3 min read

Review: The Circle

Oh boy, how to start this review. Let me go in for a metaphor for those looking to be spoiler-free. The book version of The Circle is a skilled marathon runner, with a planned out process, with practiced pacing and a nuanced understanding of how to go the distance. The movie version is like a beginner going in without much training. It sprints as fast as it can before sputtering, red-faced and incoherent, in a heap, still miles away from a finish line. It’s not even a can’t-look-away kind of crash and burn, it’s just sort of pathetic and sad. I definitely don’t recommend watching, go get the book instead.

Now, for those of you who are sticking around to see just how badly this movie fails, let’s do a quick recap. Mae Holland gets a job at The Circle, which is basically like if Apple and Google bought Facebook and then took over everything. However, as Mae moves up in the organization and meets the CEOs, Eamon and Tom, she becomes ingrained into the system, a tool of the Circle to promote it’s fully integrated lifestyle. But at what cost? As you’ll see, not much.

So the movie has several big issues that cannot be overlooked. The biggest being that there is no suspense built up for anything. For example, at the end of the film, Eamon and Tom get all their emails, professional and private, get revealed and it’s treated like it’s a big deal. However, we don’t really get a feel for them, let alone why putting everything up is a big deal. They’re keeping data to use for their own purposes — that’s about it. I’m not saying that’s not bad, but it just doesn’t get enough build up. What shady dealings are hiding in those emails? No one ever says and nothing is done about it. The whole movie is like this. It rushes to get in all the exposition but then never stops rushing through character interaction and discovery to get to the end.

The ending is just ridiculous. Honestly there’s no other word for it. Basically, Holland makes all the emails public at a company meeting, exposing whatever secrets there were that the movie is apparently not interested in. She leads everyone out of the auditorium, saying that she is going to change everything. The next scene is Mae in a kayak by herself when some drones come in on her. She says hello as we see the different people around the world on screen and…that’s it. The end. How did she change the Circle? There is still global surveillance and yet this isn’t an issue? What happened to Eamon and Tom? What happened to The Circle? The film’s answer seems to be “Who cares?” It’s like someone just ran out idea and gave up the endeavor entirely.

Mae Holland, as she’s written, is bland. She is just so sweet and so trusting but she has no personality to speak of. She feels most fleshed out when she’s talking like a spokesperson and that is a real issue. In the book, Mae backstabs people, she has conflicting thoughts and she can be cruel. But in the movie, she has such cliched reactions to everything that she doesn’t feel like a person – she feels like she’s standing in for the audience in the most boring way possible. Bring into it that Emma Watson does little to add any depth to the character which only served to drag the film down further.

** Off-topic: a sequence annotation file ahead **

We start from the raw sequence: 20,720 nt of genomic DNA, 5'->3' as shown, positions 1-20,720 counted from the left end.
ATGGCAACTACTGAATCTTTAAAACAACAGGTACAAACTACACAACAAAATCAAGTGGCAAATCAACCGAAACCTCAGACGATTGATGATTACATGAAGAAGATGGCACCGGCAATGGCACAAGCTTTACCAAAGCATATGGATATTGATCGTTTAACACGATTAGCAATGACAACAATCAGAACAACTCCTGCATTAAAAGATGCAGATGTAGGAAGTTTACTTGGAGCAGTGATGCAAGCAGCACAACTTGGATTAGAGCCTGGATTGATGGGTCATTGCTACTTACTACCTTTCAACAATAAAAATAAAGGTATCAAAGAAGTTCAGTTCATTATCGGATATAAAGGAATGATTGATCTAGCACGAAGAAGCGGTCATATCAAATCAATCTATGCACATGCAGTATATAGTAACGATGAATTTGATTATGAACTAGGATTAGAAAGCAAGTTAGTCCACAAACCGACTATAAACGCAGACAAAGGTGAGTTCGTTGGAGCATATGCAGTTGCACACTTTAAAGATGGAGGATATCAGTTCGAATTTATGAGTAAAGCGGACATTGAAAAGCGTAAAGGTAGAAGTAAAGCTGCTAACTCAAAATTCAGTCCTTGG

In fact, so much of the cast is like this — John Boyega gets the bland treatment by having only three scenes in which he does anything except have vaguely concerned expressions. Ellar Coltrane as Mercer lacks charm, and his only redeeming quality as a character is his fate. The only three actors who genuinely look like they’re trying are Tom Hanks and Patton Oswald as the benevolent heads of The Circle, who are supposedly up to no-good, and Karen Gillan, who has an emotional breakdown on screen that is genuinely heartbreaking.

The film’s one exceptional quality is the aesthetic. The world of The Circle’s campus is like a dream – gorgeous and sleek, and the kind of workplace that most people dream of. Everything is thoughtfully designed, everything is so lovingly framed and every color works perfectly, designed with every detail in place. If anything, I just wanted to live in that world, ignoring the sub-par plot and just roll around in the high-tech paradise. 

Ultimately, this movie is a waste of talent and design, a movie with such amazing potential that fell out of the sky like a dead weight. It’s not even an experiment in bad movie-making, it’s just a poorly executed bland script that should have been reworked into something with a backbone, or at the very least something with some actual emotion.

Summary

The Circle is a disappointment in that a film so pretty is so poorly written, directed, and acted. I wouldn't even recommend it for bad movie nights -- more than being mocked, this movie should be pitied and it should be excluded from the resumés of all involved.

1.5

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About The Author

Sara Roncero-Menendez

A reporter by trade, Sara is a lover of horror, sci-fi, and all things pop culture. From indies to classics to even the strangest schlock, all movies and TV shows are fair game. She believes Batman is the most fascinating superhero, and that Silent Hill is one of the best horror franchises ever made (as long as you don't count the movies). Fun Fact: The only movie Sara will not rewatch is The Room -- once was more than enough.